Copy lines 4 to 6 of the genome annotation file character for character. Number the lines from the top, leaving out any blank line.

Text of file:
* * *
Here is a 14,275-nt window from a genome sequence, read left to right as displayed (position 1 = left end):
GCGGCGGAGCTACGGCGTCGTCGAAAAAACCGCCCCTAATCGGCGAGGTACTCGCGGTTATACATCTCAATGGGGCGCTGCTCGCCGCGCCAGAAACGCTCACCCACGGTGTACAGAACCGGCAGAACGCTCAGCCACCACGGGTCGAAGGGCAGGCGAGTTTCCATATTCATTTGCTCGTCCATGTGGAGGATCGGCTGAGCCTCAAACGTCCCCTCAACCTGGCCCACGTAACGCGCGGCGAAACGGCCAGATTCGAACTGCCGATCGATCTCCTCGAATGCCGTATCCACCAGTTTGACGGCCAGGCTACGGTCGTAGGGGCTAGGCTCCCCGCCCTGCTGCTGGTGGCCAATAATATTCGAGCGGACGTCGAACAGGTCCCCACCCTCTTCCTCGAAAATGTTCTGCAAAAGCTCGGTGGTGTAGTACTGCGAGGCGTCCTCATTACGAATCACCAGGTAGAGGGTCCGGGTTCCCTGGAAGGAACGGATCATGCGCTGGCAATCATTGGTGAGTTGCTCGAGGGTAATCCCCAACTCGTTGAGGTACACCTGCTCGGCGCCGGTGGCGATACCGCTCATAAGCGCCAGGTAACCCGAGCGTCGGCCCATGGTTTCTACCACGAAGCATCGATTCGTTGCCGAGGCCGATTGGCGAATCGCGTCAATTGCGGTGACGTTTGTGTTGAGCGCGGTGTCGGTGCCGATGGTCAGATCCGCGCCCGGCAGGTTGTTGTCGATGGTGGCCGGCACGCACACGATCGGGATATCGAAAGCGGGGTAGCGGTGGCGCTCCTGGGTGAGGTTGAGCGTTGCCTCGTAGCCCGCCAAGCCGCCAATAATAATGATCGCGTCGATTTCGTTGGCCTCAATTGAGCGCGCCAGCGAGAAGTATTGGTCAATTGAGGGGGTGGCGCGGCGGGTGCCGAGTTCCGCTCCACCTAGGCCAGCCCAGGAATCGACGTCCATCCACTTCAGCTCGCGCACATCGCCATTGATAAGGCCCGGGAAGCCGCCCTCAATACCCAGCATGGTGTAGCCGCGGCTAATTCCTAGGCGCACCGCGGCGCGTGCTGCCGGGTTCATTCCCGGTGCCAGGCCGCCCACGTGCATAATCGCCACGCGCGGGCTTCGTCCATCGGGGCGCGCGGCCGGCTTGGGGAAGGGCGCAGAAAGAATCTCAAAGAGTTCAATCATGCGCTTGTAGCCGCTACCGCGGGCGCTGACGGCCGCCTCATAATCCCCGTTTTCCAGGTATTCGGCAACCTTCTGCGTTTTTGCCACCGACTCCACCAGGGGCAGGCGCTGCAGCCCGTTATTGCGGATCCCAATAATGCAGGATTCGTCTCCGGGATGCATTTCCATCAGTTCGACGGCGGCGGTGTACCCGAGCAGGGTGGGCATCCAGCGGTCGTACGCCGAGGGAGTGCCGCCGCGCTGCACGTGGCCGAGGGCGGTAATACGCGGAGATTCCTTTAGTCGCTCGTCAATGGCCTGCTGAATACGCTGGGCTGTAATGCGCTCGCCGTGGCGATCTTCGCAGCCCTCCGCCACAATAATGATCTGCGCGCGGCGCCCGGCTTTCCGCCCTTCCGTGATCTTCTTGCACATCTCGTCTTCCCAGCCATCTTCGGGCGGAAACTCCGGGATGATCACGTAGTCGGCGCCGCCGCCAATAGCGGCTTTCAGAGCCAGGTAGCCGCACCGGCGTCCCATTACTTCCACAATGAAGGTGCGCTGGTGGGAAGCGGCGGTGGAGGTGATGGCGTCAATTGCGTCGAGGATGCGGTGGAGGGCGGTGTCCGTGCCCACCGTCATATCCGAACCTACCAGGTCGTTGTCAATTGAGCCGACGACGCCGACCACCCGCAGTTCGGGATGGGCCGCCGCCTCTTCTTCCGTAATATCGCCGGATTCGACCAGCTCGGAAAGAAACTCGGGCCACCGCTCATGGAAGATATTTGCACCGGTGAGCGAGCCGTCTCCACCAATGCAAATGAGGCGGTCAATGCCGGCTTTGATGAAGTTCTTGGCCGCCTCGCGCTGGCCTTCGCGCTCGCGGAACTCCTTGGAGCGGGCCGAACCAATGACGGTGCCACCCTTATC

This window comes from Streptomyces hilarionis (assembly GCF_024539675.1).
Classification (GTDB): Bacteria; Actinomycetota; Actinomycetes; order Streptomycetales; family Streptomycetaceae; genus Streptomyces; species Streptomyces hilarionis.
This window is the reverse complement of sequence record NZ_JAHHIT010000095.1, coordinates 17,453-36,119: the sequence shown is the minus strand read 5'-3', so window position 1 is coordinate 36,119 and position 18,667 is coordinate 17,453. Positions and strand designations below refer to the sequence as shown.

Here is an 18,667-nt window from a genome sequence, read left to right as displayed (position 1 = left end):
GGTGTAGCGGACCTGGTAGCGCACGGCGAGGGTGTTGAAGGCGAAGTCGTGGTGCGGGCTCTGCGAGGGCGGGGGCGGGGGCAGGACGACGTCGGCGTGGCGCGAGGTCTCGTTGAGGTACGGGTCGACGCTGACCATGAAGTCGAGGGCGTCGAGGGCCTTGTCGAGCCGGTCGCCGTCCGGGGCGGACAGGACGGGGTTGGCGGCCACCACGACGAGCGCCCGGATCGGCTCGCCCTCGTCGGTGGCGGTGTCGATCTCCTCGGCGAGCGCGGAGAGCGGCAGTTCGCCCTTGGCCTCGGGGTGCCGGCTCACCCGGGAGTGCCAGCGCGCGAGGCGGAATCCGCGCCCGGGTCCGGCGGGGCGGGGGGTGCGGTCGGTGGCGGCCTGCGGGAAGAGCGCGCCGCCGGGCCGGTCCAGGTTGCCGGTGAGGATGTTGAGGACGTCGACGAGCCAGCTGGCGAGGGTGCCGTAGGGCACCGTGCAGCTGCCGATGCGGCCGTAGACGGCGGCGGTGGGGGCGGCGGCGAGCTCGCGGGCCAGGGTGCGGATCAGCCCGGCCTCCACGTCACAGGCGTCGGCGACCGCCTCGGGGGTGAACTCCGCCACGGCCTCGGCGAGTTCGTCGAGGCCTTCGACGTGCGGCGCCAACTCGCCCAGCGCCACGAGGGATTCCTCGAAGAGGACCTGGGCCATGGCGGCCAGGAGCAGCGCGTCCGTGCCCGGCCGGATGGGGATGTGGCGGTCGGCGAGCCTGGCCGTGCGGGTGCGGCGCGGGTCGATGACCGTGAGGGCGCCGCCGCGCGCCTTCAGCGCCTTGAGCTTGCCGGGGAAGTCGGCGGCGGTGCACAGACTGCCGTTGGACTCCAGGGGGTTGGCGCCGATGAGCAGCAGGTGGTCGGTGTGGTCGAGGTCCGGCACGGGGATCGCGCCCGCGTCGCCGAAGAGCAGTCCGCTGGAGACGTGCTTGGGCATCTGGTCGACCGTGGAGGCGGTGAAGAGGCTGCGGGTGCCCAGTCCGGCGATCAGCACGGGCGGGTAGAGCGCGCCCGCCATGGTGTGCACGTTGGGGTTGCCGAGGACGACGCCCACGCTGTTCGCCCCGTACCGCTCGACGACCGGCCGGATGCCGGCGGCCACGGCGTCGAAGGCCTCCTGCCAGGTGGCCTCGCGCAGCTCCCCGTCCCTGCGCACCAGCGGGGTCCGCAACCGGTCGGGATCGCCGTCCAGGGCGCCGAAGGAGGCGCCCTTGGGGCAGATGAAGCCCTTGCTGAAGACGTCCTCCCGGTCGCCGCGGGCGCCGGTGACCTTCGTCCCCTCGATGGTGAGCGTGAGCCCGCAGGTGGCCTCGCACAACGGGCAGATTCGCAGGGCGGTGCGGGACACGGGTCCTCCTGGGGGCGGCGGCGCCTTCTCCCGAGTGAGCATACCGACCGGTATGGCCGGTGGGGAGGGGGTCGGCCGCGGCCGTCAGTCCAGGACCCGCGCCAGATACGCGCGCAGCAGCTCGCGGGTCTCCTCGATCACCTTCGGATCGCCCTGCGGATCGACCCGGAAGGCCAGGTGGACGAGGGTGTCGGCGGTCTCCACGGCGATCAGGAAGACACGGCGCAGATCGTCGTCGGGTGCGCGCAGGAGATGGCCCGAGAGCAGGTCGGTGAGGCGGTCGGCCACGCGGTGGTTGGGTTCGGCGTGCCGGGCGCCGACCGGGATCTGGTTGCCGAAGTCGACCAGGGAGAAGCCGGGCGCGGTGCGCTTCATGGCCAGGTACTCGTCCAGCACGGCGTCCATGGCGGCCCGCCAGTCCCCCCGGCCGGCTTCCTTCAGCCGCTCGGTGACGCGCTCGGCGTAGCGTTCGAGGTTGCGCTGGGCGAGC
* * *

Classification (GTDB): Bacteria; Actinomycetota; Actinomycetes; order Streptomycetales; family Streptomycetaceae; genus Streptomyces; species Streptomyces hilarionis.
This window is the reverse complement of sequence record NZ_JAHHIT010000095.1, coordinates 17,453-36,119: the sequence shown is the minus strand read 5'-3', so window position 1 is coordinate 36,119 and position 18,667 is coordinate 17,453. Positions and strand designations below refer to the sequence as shown.

Here is an 18,667-nt window from a genome sequence, read left to right as displayed (position 1 = left end):